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WCU osteopathic class ready for orientation

First-of-its-kind school of medicine in state shows William Carey’s vision

Mississippi will soon have its second school of medicine when the College of Osteopathic Medicine opens at William Carey University in Hattiesburg. 

“This is not only a great addition to William Carey’s curriculum and campus, but it is a great addition to our state,” said Barbara Hamilton, executive assistant to the president.

According to the American Association of Colleges of Osteopathic Medicine, the field of osteopathic medicine was founded in the late 1800s in Kirksville, Mo., by a medical doctor who recognized that the medical practices of the day often caused more harm than good. He focused on developing a system of medical care that would promote the body’s innate ability to heal itself and called this system of medicine osteopathy, now known as osteopathic medicine. 

The College of Osteopathic Medicine is set to open this fall at William Carey University in Hattiesburg.

The College of Osteopathic Medicine is set to open this fall at William Carey University in Hattiesburg.

Osteopathic physicians, also known as DOs, work in partnership with their patients. They consider the impact that lifestyle and community have on the health of each individual, and they work to break down barriers to good health. DOs are licensed to practice the full scope of medicine in all 50 states. They practice in all types of environments, including the military, and in all types of specialties, from family medicine to obstetrics, surgery, and aerospace medicine. 


There are approximately 55,000 fully licensed osteopathic physicians in the United States, practicing the entire scope of modern medicine. They bring a patient-centered, holistic, hands-on approach to diagnosing and treating illness and injury. Today, nearly one in five medical students in the U.S. is training to be an osteopathic physician. Osteopathic physicians can choose any specialty, prescribe drugs, perform surgeries and practice medicine anywhere in the U.S.

On Oct. 23, 2007, the board of trustees at William Carey University (WCU) unanimously voted to authorize Dr. Tommy King, WCU president, to employ a dean for the College of Osteopathic Medicine (COM). The rationale was to open the COM to address the severe shortage of physicians in Mississippi and surrounding states and to impact the healthcare of rural Mississippians.

In Jan. 2008, Michael K. Murphy, D.O., was employed to aid in accomplishing that goal. On March 3, 2008, the college was officially established. William Carey University College of Osteopathic Medicine was awarded provisional accreditation by the American Osteopathic Association Commission on Osteopathic College Accreditation at its meeting Sept. 12-13, 2009.

The inaugural class of the William Carey University College of Osteopathic Medicine (WCU-COM), will begin orientation in Hattiesburg Aug. 16. A White Coat Ceremony to celebrate their entrance into the medical profession will be held Aug. 21. A host of family, friends, and dignitaries will witness the historic ceremony as faculty of the WCU-COM and member of the Osteopathic Medical profession from throughout the mid-south welcome the students into the osteopathic profession. Each student will be ceremonially “cloaked” with their white coat and will take the osteopathic oath of commitment.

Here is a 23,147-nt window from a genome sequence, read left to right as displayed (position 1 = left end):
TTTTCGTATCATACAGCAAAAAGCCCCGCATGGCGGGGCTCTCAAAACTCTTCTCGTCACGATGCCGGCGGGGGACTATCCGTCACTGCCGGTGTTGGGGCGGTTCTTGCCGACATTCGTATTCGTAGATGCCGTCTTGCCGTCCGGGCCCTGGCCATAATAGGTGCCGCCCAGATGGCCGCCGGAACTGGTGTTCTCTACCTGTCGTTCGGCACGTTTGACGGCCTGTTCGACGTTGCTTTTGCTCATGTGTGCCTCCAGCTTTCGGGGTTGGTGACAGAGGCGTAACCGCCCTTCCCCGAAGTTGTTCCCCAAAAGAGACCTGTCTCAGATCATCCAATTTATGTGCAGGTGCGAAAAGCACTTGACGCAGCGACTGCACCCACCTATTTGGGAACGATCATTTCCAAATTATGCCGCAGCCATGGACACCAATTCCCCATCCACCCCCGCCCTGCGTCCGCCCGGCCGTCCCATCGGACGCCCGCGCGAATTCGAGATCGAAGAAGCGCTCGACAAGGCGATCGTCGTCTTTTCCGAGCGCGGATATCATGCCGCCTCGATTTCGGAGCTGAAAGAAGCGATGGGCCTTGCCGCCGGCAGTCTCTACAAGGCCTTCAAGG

“This White Coat Ceremony is the culmination of nearly four years of intense work on the part of William Carey’s board of trustees, administration, supporters and faculty of the COM,” said King. “It is a great day for Carey, Hattiesburg and the State of Mississippi.”

“The students selected are excellent,” said Dr. Michael Murphy, vice president and dean of the WCU-COM. According to Murphy, the inaugural class is composed of 108 students selected from a pool of more than 1,100 applications, and is composed of 45 percent female and 54 percent male students. Ninety-five percent of the class is from the south and 48 of them are from Mississippi. The average age of the class is 25.7 years. Ten are graduates of WCU’s new master of biomedical sciences degree program. Ten percent of the class are African-Americans, a number that is significantly above the national average.

First-year classes will include gross anatomy with full dissection and neuro-anatomy, microanatomy, medical physiology, medical biochemistry/nutrition, genetics, immunology, physical diagnosis, osteopathic principles and practice, oral health, epidemiology, disaster medicine and introduction to clinical community and behavioral medicine.

“The academic and clinical buildings are new, state-of-the-art and ready for the first class in Aug. 2010,” said Murphy. “The 27 full- and part-time faculty who were selected to teach our students are top notch, with an average of over 20 years of teaching experience. They understand the mission and vision of WCU-COM and are eager to solidify the curriculum and start the process of teaching students to be exceptional osteopathic physicians.” 

William Carey University’s $11-million College of Osteopathic Medicine will consist of three new connected buildings. The Academic building is now open and the Medical Arts building will be opening in early August. The Asbury Administration Center is scheduled for completion in December. The WCU-COM is one of 26 such institutions in the United States and the only one in the mid-South regions. 

According to Dr. Scott Hummel, vice-president for advancement, the COM has received a deferred gift that will eventually endow a teaching chair and a scholarship.


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